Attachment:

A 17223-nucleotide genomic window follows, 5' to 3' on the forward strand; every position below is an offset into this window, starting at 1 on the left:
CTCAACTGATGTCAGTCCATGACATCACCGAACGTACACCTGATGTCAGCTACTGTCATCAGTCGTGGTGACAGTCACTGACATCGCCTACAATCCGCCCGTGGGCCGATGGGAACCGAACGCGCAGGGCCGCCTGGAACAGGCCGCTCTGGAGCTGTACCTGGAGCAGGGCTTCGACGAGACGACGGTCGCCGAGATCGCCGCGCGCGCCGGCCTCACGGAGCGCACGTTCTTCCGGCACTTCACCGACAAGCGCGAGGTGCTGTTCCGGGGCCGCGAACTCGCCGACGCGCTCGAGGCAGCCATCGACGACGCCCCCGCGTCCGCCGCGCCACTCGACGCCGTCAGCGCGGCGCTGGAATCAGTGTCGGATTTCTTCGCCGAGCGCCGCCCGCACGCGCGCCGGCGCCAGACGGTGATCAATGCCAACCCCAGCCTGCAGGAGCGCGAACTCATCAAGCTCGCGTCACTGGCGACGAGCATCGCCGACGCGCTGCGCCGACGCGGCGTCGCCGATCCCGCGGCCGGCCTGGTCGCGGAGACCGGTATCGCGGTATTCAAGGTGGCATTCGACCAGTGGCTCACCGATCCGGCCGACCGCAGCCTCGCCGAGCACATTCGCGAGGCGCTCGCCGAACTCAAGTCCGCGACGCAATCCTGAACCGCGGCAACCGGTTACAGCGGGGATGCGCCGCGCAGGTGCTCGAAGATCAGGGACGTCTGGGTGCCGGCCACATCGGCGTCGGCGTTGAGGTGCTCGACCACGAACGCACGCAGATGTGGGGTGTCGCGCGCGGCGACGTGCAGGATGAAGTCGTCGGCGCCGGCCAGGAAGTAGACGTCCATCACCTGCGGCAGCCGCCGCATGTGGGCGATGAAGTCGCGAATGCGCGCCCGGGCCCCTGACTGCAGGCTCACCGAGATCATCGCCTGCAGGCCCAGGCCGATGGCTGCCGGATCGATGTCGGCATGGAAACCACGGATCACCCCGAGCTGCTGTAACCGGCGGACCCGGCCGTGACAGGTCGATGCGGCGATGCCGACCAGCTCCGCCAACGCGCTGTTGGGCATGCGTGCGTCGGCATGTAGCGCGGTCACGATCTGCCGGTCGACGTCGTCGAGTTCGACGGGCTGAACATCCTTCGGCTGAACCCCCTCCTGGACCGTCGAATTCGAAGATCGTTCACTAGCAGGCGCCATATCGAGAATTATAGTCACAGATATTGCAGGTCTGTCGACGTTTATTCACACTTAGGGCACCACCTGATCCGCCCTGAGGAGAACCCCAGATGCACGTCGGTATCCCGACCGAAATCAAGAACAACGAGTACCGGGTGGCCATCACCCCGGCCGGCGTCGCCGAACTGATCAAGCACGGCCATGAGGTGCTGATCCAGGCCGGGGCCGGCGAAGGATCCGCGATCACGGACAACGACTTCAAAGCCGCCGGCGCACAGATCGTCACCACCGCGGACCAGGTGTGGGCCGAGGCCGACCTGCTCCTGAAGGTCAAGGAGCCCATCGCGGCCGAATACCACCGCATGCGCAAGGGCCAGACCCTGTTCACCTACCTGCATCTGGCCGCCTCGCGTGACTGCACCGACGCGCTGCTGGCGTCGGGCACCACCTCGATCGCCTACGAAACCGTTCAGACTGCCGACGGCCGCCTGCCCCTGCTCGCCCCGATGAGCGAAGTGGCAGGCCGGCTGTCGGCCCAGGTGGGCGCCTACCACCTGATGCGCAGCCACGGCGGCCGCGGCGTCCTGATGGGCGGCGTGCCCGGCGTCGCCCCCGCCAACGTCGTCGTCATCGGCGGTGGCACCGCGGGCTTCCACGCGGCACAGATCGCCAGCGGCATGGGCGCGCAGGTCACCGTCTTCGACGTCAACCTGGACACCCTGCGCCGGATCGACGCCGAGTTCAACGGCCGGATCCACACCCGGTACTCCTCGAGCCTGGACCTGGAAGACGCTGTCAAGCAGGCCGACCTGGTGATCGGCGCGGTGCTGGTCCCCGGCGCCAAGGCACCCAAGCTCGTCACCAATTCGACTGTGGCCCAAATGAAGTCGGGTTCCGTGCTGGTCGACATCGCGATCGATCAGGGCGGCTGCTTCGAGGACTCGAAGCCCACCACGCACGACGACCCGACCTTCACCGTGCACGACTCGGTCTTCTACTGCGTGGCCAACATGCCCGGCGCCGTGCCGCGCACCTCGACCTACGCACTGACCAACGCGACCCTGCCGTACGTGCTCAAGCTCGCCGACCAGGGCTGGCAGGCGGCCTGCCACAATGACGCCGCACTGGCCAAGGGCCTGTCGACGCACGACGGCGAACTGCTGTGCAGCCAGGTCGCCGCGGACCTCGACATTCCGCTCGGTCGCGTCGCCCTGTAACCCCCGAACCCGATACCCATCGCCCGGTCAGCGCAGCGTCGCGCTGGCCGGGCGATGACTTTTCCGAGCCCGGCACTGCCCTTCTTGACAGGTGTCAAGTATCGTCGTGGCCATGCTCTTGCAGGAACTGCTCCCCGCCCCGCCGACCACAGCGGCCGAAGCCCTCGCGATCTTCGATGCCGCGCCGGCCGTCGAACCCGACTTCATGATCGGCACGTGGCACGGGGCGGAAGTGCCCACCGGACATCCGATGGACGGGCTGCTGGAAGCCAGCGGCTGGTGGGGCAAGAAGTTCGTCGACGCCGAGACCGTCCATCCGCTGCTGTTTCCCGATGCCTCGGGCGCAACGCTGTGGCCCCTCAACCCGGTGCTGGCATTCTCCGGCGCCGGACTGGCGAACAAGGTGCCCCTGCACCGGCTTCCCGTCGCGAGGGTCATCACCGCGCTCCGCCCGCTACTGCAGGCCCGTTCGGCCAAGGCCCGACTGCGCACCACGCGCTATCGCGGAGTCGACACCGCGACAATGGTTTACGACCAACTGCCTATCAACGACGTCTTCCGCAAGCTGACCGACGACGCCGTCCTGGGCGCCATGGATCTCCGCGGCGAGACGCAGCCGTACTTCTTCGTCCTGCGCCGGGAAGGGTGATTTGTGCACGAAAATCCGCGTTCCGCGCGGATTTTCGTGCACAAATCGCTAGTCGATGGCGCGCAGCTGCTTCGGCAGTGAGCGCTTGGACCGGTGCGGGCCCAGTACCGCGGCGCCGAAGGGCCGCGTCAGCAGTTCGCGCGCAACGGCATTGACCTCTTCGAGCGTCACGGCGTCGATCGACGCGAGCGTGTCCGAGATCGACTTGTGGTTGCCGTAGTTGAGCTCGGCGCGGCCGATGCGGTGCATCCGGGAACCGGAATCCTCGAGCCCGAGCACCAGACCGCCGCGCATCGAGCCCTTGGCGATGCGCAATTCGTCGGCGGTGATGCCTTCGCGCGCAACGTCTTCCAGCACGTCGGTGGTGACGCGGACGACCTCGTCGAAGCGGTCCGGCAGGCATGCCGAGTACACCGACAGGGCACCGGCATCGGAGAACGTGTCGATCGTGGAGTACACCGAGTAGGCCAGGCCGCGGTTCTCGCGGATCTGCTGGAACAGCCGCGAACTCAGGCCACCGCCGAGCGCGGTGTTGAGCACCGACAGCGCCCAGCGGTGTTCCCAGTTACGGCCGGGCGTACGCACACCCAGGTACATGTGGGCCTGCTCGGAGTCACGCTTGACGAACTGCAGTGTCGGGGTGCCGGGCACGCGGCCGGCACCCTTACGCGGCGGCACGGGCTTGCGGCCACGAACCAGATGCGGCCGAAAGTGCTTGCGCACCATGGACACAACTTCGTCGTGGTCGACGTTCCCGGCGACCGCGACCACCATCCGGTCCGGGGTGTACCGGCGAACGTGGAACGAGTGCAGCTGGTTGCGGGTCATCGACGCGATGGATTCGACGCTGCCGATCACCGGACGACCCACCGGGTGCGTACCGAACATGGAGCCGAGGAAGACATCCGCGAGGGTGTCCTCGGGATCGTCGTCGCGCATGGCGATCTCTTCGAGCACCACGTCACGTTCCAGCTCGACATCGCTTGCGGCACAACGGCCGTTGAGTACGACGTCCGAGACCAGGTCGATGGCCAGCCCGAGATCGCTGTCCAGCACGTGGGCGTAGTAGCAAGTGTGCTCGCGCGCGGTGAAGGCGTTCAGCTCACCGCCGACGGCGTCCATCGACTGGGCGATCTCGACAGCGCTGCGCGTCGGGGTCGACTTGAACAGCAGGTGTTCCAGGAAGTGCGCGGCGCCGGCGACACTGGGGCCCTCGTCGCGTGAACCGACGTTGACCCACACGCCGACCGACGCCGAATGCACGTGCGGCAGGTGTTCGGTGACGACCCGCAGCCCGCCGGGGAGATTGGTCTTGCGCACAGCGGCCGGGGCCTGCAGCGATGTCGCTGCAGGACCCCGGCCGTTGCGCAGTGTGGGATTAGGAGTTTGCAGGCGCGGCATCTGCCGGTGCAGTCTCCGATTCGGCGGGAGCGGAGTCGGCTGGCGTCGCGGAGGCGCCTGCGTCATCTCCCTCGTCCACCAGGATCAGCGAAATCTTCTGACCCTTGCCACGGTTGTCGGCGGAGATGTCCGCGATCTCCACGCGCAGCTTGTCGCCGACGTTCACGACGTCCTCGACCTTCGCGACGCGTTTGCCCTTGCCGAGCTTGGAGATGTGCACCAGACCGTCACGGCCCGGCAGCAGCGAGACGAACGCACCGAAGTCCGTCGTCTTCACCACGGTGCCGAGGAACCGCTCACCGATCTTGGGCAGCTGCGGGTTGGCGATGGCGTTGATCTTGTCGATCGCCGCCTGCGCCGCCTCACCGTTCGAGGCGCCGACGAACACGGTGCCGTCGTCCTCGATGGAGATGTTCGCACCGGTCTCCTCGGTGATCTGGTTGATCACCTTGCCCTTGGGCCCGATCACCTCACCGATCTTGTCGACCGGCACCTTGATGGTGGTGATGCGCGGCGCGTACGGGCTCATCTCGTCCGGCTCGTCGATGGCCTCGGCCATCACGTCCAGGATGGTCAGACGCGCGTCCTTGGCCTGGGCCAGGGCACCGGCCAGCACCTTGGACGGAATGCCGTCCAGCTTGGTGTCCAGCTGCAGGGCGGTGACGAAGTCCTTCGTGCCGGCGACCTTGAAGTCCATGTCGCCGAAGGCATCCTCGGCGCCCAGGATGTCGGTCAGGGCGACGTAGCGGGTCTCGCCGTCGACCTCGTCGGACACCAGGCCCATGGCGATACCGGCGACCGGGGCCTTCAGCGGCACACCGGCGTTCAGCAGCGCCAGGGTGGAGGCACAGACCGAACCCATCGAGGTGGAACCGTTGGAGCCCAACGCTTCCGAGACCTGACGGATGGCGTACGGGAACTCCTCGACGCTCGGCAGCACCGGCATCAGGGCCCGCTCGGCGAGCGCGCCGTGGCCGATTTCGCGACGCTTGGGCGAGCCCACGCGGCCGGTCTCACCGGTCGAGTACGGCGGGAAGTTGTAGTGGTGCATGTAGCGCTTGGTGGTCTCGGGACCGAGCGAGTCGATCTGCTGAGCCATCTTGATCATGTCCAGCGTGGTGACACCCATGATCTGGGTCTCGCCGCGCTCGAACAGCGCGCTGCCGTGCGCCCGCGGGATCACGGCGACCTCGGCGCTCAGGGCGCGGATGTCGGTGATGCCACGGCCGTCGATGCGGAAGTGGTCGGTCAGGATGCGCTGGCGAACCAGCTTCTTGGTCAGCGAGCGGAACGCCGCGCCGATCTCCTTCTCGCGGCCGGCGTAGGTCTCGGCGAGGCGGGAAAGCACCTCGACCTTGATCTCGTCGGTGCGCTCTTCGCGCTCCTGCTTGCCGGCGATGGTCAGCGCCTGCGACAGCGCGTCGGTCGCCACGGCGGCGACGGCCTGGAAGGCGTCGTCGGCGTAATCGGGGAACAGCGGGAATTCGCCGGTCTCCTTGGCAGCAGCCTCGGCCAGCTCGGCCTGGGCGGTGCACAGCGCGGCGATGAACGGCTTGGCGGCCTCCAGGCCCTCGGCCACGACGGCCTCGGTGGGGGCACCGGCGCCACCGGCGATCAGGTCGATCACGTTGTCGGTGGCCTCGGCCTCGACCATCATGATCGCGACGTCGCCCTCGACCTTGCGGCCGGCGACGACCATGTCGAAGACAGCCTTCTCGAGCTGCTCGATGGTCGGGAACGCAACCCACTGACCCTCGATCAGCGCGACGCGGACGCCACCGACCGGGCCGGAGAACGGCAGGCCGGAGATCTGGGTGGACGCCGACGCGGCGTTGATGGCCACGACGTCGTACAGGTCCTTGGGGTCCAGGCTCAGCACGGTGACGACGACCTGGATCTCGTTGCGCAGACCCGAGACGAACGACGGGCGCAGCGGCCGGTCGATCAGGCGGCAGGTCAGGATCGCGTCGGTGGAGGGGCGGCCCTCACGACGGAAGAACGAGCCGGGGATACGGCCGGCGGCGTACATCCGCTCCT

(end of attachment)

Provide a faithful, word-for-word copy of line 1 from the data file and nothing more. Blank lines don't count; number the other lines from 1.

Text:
A 17223-nucleotide genomic window follows, 5' to 3' on the forward strand; every position below is an offset into this window, starting at 1 on the left: